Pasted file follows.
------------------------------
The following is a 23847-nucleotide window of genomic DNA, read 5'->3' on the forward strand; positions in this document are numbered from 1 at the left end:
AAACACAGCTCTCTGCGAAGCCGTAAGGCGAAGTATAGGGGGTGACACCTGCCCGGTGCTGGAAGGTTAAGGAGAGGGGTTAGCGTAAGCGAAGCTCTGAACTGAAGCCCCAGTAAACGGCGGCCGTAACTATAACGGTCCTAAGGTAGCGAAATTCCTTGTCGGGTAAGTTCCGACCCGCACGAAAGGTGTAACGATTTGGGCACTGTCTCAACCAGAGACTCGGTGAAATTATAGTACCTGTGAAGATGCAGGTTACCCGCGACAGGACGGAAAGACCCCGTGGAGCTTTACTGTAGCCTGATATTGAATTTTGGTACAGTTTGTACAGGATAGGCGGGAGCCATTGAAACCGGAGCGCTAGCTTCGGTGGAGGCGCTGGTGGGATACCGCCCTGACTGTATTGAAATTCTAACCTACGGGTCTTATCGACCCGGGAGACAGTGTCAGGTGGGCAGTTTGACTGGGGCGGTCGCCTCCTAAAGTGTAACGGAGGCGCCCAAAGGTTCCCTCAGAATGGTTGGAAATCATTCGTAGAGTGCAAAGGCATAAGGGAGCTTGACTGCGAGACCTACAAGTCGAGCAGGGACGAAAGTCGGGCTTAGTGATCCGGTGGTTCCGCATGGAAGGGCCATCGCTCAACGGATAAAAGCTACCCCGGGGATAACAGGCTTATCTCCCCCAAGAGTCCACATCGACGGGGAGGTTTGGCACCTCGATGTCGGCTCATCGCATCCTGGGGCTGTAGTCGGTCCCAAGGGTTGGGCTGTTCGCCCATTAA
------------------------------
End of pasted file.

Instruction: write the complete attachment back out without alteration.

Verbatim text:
The following is a 23847-nucleotide window of genomic DNA, read 5'->3' on the forward strand; positions in this document are numbered from 1 at the left end:
AAACACAGCTCTCTGCGAAGCCGTAAGGCGAAGTATAGGGGGTGACACCTGCCCGGTGCTGGAAGGTTAAGGAGAGGGGTTAGCGTAAGCGAAGCTCTGAACTGAAGCCCCAGTAAACGGCGGCCGTAACTATAACGGTCCTAAGGTAGCGAAATTCCTTGTCGGGTAAGTTCCGACCCGCACGAAAGGTGTAACGATTTGGGCACTGTCTCAACCAGAGACTCGGTGAAATTATAGTACCTGTGAAGATGCAGGTTACCCGCGACAGGACGGAAAGACCCCGTGGAGCTTTACTGTAGCCTGATATTGAATTTTGGTACAGTTTGTACAGGATAGGCGGGAGCCATTGAAACCGGAGCGCTAGCTTCGGTGGAGGCGCTGGTGGGATACCGCCCTGACTGTATTGAAATTCTAACCTACGGGTCTTATCGACCCGGGAGACAGTGTCAGGTGGGCAGTTTGACTGGGGCGGTCGCCTCCTAAAGTGTAACGGAGGCGCCCAAAGGTTCCCTCAGAATGGTTGGAAATCATTCGTAGAGTGCAAAGGCATAAGGGAGCTTGACTGCGAGACCTACAAGTCGAGCAGGGACGAAAGTCGGGCTTAGTGATCCGGTGGTTCCGCATGGAAGGGCCATCGCTCAACGGATAAAAGCTACCCCGGGGATAACAGGCTTATCTCCCCCAAGAGTCCACATCGACGGGGAGGTTTGGCACCTCGATGTCGGCTCATCGCATCCTGGGGCTGTAGTCGGTCCCAAGGGTTGGGCTGTTCGCCCATTAA